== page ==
Kirschenbaum, (2007). Mechanisms: New Media and the Forensic Imagination. Cambridge: MIT Press, 296 p.
In Mechanisms, Matthew Kirschenbaum examines new media and electronic writing against the textual and technological primitives that govern writing, inscription, and textual transmission in all media: erasure, variability, repeatability, and survivability. Mechanisms is the first book in its field to devote significant attention to storage—the hard drive in particular—arguing that understanding the affordances of storage devices is essential to understanding new media. Drawing a distinction between "forensic materiality" and "formal materiality," Kirschenbaum uses applied computer forensics techniques in his study of new media works. Just as the humanities discipline of textual studies examines books as physical objects and traces different variants of texts, computer forensics encourage us to perceive new media in terms of specific versions, platforms, systems, and devices. Kirschenbaum demonstrates these techniques in media-specific readings of three landmark works of new media and electronic literature, all from the formative era of personal computing: the interactive fiction game Mystery House, Michael Joyce's Afternoon: A Story, and William Gibson's electronic poem "Agrippa."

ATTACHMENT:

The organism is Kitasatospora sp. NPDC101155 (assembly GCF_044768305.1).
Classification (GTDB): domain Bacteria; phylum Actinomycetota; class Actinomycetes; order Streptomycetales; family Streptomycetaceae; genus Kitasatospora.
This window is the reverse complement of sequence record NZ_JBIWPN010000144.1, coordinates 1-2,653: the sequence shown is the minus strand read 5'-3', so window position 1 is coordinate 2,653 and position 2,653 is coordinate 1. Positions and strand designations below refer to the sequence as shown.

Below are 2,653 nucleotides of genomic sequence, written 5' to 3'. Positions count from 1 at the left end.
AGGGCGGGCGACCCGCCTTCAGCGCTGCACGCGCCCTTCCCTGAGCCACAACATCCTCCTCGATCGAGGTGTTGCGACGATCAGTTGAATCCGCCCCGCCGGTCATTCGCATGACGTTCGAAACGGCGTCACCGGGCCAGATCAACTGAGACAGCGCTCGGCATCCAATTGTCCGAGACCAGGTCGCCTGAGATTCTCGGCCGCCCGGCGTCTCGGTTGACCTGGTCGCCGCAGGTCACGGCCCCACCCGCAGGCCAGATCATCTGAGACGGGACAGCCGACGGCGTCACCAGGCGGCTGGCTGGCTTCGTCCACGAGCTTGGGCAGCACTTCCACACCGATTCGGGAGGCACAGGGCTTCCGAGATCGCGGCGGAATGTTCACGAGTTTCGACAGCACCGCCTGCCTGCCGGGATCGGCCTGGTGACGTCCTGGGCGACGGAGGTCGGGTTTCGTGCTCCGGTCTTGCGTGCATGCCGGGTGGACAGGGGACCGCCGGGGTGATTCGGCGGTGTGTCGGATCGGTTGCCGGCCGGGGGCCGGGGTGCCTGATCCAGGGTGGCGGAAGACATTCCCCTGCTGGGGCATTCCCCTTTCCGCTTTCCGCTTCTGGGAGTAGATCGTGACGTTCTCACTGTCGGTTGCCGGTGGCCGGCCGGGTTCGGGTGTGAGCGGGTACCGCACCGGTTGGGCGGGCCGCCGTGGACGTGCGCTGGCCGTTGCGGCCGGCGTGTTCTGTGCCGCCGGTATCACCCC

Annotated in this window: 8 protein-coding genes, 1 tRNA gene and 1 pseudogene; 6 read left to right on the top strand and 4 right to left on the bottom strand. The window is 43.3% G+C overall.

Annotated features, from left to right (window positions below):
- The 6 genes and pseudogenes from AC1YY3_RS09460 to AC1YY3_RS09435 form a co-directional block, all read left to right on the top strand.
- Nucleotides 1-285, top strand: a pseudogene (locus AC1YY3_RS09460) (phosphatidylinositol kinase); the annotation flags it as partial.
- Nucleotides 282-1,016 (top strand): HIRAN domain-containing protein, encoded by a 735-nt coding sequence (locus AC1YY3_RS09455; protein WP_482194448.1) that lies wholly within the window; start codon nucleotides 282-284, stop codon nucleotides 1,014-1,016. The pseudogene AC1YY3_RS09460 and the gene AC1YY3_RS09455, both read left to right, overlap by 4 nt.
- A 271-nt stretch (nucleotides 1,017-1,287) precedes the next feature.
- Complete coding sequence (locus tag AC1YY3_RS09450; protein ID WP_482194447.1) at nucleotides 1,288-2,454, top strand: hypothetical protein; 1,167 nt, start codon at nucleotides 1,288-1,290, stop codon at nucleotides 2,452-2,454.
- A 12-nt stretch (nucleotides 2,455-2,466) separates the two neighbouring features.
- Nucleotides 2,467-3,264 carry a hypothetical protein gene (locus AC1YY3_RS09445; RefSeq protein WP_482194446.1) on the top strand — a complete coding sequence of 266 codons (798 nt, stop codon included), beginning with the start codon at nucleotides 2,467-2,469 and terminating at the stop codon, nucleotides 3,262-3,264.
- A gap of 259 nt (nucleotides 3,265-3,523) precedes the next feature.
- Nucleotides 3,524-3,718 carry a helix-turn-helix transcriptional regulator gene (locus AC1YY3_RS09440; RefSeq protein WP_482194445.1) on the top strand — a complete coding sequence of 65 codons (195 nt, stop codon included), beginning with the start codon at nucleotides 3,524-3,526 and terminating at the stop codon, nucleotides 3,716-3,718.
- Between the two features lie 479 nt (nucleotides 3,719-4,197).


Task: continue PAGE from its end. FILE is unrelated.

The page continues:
Drawing on newly available archival resources for these works, Kirschenbaum uses a hex editor and disk image of Mystery House to conduct a "forensic walkthrough" to explore critical reading strategies linked to technical praxis; examines the multiple versions and revisions of Afternoon in order to address the diachronic dimension of electronic textuality; and documents the volatile publication and transmission history of "Agrippa" as an illustration of the social aspect of transmission and preservation.
Pesce, (2009). The Playful World: How Technology Is Transforming Our Imagination. New York: Ballantine Books, 304 p
As you read these words, the architects of the new virtual reality are inventing a world you never imagined: call it the playful world. It's a world of interactive Web-based toys that instantly collapse the gulf between wish and existence, space and time, animate and inanimate. It's a world where the entire fabric of the material world becomes manipulable, programmable, mutable. Situated at the crossroads of high technology and popular culture, the playful world is taking shape at the speed of electronic creativity.
Are you ready for it? Your kids are.
In this spellbinding new book, Mark Pesce, one of the pioneers in the ongoing technological revolution, explores how a new kind of knowing and a new way of creating are transforming the culture of our time. It started, bizarrely enough, with Furbys, the first toys that had the "will" to grow and interact intelligently with their environment. As Pesce argues, Furbys, for all their cloying cuteness, were a vital sign of a new human endeavor--the ability to copy part of our own intelligence into the physical world.